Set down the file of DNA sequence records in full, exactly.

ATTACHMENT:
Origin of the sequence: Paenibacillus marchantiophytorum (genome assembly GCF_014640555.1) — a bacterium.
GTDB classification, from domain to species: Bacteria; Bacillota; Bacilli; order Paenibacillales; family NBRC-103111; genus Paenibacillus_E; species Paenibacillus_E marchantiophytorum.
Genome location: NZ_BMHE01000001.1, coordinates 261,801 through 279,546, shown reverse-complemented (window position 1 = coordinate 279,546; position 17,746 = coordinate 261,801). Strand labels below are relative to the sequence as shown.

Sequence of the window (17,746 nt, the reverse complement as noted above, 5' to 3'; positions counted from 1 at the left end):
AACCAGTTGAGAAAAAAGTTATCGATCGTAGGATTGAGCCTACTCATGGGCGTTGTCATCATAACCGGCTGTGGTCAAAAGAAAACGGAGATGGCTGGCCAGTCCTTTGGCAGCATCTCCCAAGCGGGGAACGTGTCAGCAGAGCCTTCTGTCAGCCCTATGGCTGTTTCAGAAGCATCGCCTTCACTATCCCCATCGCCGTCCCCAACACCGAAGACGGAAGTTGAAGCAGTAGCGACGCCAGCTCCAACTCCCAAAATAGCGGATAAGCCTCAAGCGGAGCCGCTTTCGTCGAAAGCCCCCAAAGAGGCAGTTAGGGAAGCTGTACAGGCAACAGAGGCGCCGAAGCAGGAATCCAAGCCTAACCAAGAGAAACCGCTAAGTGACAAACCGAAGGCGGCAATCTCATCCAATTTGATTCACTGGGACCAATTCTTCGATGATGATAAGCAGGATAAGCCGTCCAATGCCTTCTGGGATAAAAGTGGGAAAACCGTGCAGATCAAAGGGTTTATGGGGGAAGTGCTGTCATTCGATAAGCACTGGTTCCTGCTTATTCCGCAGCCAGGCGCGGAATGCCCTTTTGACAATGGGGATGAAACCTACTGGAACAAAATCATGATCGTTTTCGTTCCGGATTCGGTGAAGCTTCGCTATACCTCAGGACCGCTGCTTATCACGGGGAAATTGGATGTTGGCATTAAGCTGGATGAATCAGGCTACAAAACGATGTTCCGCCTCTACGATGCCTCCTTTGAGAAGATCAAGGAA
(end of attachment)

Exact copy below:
Origin of the sequence: Paenibacillus marchantiophytorum (genome assembly GCF_014640555.1) — a bacterium.
GTDB classification, from domain to species: Bacteria; Bacillota; Bacilli; order Paenibacillales; family NBRC-103111; genus Paenibacillus_E; species Paenibacillus_E marchantiophytorum.
Genome location: NZ_BMHE01000001.1, coordinates 261,801 through 279,546, shown reverse-complemented (window position 1 = coordinate 279,546; position 17,746 = coordinate 261,801). Strand labels below are relative to the sequence as shown.

Sequence of the window (17,746 nt, the reverse complement as noted above, 5' to 3'; positions counted from 1 at the left end):
AACCAGTTGAGAAAAAAGTTATCGATCGTAGGATTGAGCCTACTCATGGGCGTTGTCATCATAACCGGCTGTGGTCAAAAGAAAACGGAGATGGCTGGCCAGTCCTTTGGCAGCATCTCCCAAGCGGGGAACGTGTCAGCAGAGCCTTCTGTCAGCCCTATGGCTGTTTCAGAAGCATCGCCTTCACTATCCCCATCGCCGTCCCCAACACCGAAGACGGAAGTTGAAGCAGTAGCGACGCCAGCTCCAACTCCCAAAATAGCGGATAAGCCTCAAGCGGAGCCGCTTTCGTCGAAAGCCCCCAAAGAGGCAGTTAGGGAAGCTGTACAGGCAACAGAGGCGCCGAAGCAGGAATCCAAGCCTAACCAAGAGAAACCGCTAAGTGACAAACCGAAGGCGGCAATCTCATCCAATTTGATTCACTGGGACCAATTCTTCGATGATGATAAGCAGGATAAGCCGTCCAATGCCTTCTGGGATAAAAGTGGGAAAACCGTGCAGATCAAAGGGTTTATGGGGGAAGTGCTGTCATTCGATAAGCACTGGTTCCTGCTTATTCCGCAGCCAGGCGCGGAATGCCCTTTTGACAATGGGGATGAAACCTACTGGAACAAAATCATGATCGTTTTCGTTCCGGATTCGGTGAAGCTTCGCTATACCTCAGGACCGCTGCTTATCACGGGGAAATTGGATGTTGGCATTAAGCTGGATGAATCAGGCTACAAAACGATGTTCCGCCTCTACGATGCCTCCTTTGAGAAGATCAAGGAA